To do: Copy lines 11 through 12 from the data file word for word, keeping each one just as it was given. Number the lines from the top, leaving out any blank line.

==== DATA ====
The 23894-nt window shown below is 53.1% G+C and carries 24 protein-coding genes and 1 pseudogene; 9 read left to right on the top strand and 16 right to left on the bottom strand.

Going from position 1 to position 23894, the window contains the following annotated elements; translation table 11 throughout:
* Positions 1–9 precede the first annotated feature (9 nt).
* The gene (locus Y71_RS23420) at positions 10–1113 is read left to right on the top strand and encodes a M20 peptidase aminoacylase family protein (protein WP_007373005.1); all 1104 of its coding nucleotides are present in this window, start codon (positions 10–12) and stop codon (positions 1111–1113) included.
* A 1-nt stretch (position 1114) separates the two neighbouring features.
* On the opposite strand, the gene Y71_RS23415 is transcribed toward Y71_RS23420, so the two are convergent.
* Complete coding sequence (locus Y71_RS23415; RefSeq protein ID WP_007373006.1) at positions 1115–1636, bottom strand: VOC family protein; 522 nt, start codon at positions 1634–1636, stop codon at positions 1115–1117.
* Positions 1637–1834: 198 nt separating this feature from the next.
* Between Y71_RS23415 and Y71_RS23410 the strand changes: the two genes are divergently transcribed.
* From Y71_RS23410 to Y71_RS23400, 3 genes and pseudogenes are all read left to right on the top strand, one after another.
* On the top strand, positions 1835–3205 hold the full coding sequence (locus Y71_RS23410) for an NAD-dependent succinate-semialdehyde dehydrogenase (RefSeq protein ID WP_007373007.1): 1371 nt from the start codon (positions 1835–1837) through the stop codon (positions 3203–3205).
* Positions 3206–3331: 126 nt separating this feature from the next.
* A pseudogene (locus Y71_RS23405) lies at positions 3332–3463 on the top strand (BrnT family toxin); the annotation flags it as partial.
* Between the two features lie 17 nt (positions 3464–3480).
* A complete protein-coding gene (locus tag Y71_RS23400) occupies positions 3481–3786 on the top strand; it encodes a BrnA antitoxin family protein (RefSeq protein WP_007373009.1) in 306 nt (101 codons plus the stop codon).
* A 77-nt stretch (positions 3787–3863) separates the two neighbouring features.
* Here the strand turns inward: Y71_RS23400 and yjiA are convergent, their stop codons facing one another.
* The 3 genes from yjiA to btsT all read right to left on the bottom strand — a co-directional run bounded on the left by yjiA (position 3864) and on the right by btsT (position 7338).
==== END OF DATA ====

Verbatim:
* On the top strand, positions 1835–3205 hold the full coding sequence (locus Y71_RS23410) for an NAD-dependent succinate-semialdehyde dehydrogenase (RefSeq protein ID WP_007373007.1): 1371 nt from the start codon (positions 1835–1837) through the stop codon (positions 3203–3205).
* Positions 3206–3331: 126 nt separating this feature from the next.